by Wendie Pecharsky
Home-sharing a la 'The Golden Girls' may soon be the new norm for baby boomer women.
Two years ago, FOF Marianne Kilkenny of Asheville, North Carolina stumbled upon a whole new model for affordable living...literally. “It was Christmas Day, I was living alone and I fell down the stairs,” she says. “It was a while before somebody found me.”
Luckily, Marianne, who is divorced and has no children, was not too seriously injured, but took her fall as a sign. In 2007, Marianne had founded the Women for Living in Community Network
, an organization which provides information on alternative living models for FOFs. After her fall, she decided, “I needed to walk my talk.” She and two other divorced women she knew took the plunge and rented a four-bedroom house together.
US Census data shows that more and more, single FOFs (almost half a million of them, according to a 2010 analysis by AARP) are choosing to live with other women of the same age, similar to the situation that was played out on the ’80s sitcom The Golden Girls.
“It isn’t easy to throw people in their 60s, 70s and 80s together,” Marianne admits. “We’re all bringing with us our families of origin, with all their dysfunction.” But, Marianne says that home-sharing has given her a sense of connectedness that she wouldn’t have found living alone. “There’s someone to leave the porch light on for me when I come home late. It’s heartwarming.” Plus, Marianne says, without home-sharing, she could never have afforded to live where she does.
Marianne was fortunate to know her housemates before they all moved in together, but many FOFs have had to rely on their own resourcefulness to find others like themselves.
Bonnie Moore, 67, of Bowie, Maryland, is one of those women. “I had invested a lot of money in my house, and didn’t want to lose it,” says Bonnie, of her five-bedroom manse. But after her divorce, she needed help paying the mortgage. She scoured Craigslist to find four housemates, and after a few mismatches, she finally hit upon the right mix. Now, the five women operate like one big happy family. “Women need companions, and when I walk in the door in the evening, there’s someone there to ask me, ‘How was your day?’”
In fact, Bonnie is so pleased with how her living arrangement came together that she has decided to make a profession out of matching FOF home providers with home seekers. In March of this year, she created the website GoldenGirlsNetwork.org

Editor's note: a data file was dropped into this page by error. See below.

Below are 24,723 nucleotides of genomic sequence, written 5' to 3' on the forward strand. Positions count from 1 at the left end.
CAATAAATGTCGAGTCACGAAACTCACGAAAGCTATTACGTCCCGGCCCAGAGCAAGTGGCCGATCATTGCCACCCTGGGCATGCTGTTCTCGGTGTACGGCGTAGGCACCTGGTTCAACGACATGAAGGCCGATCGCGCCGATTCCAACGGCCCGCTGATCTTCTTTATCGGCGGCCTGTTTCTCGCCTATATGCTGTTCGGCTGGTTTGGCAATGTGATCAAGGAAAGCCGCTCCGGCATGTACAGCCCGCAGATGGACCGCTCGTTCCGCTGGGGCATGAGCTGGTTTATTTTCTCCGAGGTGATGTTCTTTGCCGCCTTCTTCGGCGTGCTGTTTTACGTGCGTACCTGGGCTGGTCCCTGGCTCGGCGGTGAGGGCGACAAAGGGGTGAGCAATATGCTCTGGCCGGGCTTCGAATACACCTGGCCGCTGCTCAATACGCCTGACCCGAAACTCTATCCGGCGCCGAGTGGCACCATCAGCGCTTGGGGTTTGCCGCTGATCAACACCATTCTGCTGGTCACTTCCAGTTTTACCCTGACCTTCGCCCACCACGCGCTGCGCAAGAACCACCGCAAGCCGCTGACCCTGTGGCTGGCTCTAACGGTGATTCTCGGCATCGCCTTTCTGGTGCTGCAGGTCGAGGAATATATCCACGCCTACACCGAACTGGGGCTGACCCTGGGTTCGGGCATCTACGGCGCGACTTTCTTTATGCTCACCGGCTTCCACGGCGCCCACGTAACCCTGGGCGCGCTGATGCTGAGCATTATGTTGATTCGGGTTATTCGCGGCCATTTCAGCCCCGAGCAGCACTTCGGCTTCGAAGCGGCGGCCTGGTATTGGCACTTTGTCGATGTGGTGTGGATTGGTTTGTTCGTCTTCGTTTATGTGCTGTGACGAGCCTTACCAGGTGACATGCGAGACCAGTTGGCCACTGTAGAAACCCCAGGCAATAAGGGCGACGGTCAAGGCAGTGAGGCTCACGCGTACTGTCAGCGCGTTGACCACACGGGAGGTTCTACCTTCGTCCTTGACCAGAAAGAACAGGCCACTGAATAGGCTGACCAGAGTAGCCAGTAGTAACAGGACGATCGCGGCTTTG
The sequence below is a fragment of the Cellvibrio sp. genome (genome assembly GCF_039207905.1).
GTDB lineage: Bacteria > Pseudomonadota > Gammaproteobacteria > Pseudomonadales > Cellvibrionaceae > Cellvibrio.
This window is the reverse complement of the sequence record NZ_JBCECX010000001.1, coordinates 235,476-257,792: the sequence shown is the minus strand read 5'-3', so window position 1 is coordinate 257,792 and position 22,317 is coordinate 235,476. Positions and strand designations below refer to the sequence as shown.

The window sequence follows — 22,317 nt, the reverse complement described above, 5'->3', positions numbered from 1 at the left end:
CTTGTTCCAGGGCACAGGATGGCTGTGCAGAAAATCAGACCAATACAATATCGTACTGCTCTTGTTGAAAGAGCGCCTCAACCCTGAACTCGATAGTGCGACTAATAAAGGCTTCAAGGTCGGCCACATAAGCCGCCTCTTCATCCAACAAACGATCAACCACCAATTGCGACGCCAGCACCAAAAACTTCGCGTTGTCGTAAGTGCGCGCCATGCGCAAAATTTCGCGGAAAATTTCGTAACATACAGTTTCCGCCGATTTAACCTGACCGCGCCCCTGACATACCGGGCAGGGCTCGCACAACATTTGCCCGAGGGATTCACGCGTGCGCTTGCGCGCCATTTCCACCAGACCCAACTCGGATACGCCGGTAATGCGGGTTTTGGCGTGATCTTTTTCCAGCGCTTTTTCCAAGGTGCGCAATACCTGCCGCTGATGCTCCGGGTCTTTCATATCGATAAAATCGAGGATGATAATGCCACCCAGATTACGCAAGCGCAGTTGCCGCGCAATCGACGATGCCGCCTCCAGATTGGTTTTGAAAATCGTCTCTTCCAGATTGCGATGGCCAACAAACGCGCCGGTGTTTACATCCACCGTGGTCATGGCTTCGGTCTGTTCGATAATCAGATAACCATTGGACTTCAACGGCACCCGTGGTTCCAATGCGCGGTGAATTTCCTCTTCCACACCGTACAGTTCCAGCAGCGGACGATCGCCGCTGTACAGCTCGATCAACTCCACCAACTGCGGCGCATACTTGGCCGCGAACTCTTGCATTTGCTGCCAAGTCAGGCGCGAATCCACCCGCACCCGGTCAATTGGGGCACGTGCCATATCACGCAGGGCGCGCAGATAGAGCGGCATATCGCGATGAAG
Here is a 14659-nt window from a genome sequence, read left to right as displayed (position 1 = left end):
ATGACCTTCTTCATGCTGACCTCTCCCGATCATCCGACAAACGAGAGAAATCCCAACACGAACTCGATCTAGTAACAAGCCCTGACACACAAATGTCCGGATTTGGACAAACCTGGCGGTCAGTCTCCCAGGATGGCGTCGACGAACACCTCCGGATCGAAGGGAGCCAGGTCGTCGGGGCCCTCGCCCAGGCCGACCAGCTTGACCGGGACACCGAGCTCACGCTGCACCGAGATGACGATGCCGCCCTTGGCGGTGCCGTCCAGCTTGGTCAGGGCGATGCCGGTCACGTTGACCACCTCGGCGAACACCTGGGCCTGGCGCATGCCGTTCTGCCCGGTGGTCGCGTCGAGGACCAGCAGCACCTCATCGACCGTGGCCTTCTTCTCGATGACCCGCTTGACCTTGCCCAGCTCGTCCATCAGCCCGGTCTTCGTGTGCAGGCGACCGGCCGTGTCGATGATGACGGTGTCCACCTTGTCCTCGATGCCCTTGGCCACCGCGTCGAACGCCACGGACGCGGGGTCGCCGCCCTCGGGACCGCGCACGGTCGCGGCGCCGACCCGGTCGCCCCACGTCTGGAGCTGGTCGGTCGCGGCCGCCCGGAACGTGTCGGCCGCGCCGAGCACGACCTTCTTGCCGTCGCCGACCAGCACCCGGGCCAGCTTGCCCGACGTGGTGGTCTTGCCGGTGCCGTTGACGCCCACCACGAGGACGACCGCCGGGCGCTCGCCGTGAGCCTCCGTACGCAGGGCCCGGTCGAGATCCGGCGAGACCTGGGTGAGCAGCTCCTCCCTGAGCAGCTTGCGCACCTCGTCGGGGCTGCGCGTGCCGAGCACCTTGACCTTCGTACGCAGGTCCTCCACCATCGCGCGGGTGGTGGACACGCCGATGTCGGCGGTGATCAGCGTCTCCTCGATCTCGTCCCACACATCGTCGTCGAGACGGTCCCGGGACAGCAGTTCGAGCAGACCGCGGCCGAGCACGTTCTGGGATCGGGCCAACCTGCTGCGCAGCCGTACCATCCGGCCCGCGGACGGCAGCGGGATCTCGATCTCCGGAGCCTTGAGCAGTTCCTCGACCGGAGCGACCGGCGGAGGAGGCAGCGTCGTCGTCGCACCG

, which she hopes will one day evolve into a nationwide network of shared-housing opportunities.
Like the fictional “Golden Girls,” Linda Williams, 65, fled the icy Philadelphia winters to live with her friend, Marsha, in a Sarasota, Florida, over-55 community. But unlike her TV counterparts, Linda, who is divorced, only shares the condo from January to April, when her housemate comes to stay. The rest of the year, she has the place all to herself. But, Linda couldn’t have made the move without the financial support of her friend. “To stay for the season is expensive,” says Linda “My friend suggested we pool our money.” It all worked out for the best: “It’s nice to have the company when she’s down here,” Linda says. “We have fun together, and I am living in a beautiful place that I couldn’t have swung on my own.”
However, Linda stresses the fact that just because two people are friends doesn’t mean they can live together. “You really need to talk and find out each other’s preferences down to the last detail,” says Linda. “Before you move in, take a trip or spend some time working on a project together, and see how it goes. And most important, remain flexible,” she says. “If you can’t be conscious, caring and direct, there’s going to be a problem.”
Marianne agrees: “You can’t go into this kind of living arrangement blind,” she says. “You have to figure out why you are doing it and what you want to get out of it. Is it strictly for financial reasons or do you want to have a family connection? For me, it was about forming relationships and personal growth. If you don’t want that, I don’t recommend shared housing.”
Other issues to consider, according to Bonnie, include privacy and personal preferences, such as smoking or pet preferences. “It’s vital to have extensive discussions about these issues.” Linda and her housemate, who’s also divorced, even hammered out a protocol with regard to dating. “We don’t bring men back to the apartment,” she says with a laugh. “We go to a hotel,” she adds, “It’s just as simple as that.”
Though at times it can seem daunting to reinvent oneself, FOFs have proven they are up to the task. “This continues to be my time and I want to live it my way,” says Marianne. Amen to that.